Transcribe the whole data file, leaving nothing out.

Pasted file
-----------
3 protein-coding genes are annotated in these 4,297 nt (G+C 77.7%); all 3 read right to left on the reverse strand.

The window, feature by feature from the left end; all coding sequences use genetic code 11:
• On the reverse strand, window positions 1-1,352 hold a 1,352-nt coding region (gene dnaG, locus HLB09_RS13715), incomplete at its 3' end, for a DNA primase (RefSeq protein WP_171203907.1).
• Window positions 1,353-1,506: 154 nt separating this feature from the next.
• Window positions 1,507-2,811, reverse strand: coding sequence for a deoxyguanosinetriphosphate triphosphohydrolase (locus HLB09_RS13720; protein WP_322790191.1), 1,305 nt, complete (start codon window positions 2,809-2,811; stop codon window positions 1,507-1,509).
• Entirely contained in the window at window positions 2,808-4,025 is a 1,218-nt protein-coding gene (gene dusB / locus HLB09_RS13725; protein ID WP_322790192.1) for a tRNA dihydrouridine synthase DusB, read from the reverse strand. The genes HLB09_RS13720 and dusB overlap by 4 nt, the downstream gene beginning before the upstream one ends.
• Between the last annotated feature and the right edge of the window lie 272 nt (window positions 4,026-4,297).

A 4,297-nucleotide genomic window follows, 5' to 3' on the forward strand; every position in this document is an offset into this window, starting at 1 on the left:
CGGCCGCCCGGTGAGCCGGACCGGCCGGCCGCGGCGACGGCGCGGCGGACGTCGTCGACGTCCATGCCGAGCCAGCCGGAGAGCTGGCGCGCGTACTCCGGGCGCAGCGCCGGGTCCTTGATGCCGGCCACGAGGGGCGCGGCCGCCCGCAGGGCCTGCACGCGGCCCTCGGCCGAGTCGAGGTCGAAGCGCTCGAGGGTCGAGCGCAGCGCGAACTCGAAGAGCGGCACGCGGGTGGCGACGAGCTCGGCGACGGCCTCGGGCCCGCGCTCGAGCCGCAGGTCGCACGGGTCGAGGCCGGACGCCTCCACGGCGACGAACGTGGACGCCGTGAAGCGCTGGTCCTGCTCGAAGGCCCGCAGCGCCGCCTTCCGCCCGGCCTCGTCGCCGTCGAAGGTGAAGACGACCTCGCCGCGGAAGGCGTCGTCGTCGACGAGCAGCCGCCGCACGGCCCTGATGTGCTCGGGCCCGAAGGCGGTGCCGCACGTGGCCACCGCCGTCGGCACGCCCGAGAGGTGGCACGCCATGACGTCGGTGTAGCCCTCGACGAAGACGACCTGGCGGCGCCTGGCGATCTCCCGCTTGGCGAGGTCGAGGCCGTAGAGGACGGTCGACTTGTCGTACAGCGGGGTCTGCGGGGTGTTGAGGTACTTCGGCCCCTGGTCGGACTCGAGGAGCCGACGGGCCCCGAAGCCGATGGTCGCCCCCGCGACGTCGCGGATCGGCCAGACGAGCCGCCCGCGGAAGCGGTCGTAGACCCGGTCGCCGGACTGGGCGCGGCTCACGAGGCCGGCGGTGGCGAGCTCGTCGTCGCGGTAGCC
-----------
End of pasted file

3 protein-coding genes are annotated in these 4,297 nt (G+C 77.7%); all 3 read right to left on the reverse strand.

The window, feature by feature from the left end; all coding sequences use genetic code 11:
• On the reverse strand, window positions 1-1,352 hold a 1,352-nt coding region (gene dnaG, locus HLB09_RS13715), incomplete at its 3' end, for a DNA primase (RefSeq protein WP_171203907.1).
• Window positions 1,353-1,506: 154 nt separating this feature from the next.
• Window positions 1,507-2,811, reverse strand: coding sequence for a deoxyguanosinetriphosphate triphosphohydrolase (locus HLB09_RS13720; protein WP_322790191.1), 1,305 nt, complete (start codon window positions 2,809-2,811; stop codon window positions 1,507-1,509).
• Entirely contained in the window at window positions 2,808-4,025 is a 1,218-nt protein-coding gene (gene dusB / locus HLB09_RS13725; protein ID WP_322790192.1) for a tRNA dihydrouridine synthase DusB, read from the reverse strand. The genes HLB09_RS13720 and dusB overlap by 4 nt, the downstream gene beginning before the upstream one ends.
• Between the last annotated feature and the right edge of the window lie 272 nt (window positions 4,026-4,297).

A 4,297-nucleotide genomic window follows, 5' to 3' on the forward strand; every position in this document is an offset into this window, starting at 1 on the left:
CGGCCGCCCGGTGAGCCGGACCGGCCGGCCGCGGCGACGGCGCGGCGGACGTCGTCGACGTCCATGCCGAGCCAGCCGGAGAGCTGGCGCGCGTACTCCGGGCGCAGCGCCGGGTCCTTGATGCCGGCCACGAGGGGCGCGGCCGCCCGCAGGGCCTGCACGCGGCCCTCGGCCGAGTCGAGGTCGAAGCGCTCGAGGGTCGAGCGCAGCGCGAACTCGAAGAGCGGCACGCGGGTGGCGACGAGCTCGGCGACGGCCTCGGGCCCGCGCTCGAGCCGCAGGTCGCACGGGTCGAGGCCGGACGCCTCCACGGCGACGAACGTGGACGCCGTGAAGCGCTGGTCCTGCTCGAAGGCCCGCAGCGCCGCCTTCCGCCCGGCCTCGTCGCCGTCGAAGGTGAAGACGACCTCGCCGCGGAAGGCGTCGTCGTCGACGAGCAGCCGCCGCACGGCCCTGATGTGCTCGGGCCCGAAGGCGGTGCCGCACGTGGCCACCGCCGTCGGCACGCCCGAGAGGTGGCACGCCATGACGTCGGTGTAGCCCTCGACGAAGACGACCTGGCGGCGCCTGGCGATCTCCCGCTTGGCGAGGTCGAGGCCGTAGAGGACGGTCGACTTGTCGTACAGCGGGGTCTGCGGGGTGTTGAGGTACTTCGGCCCCTGGTCGGACTCGAGGAGCCGACGGGCCCCGAAGCCGATGGTCGCCCCCGCGACGTCGCGGATCGGCCAGACGAGCCGCCCGCGGAAGCGGTCGTAGACCCGGTCGCCGGACTGGGCGCGGCTCACGAGGCCGGCGGTGGCGAGCTCGTCGTCGCGGTAGCC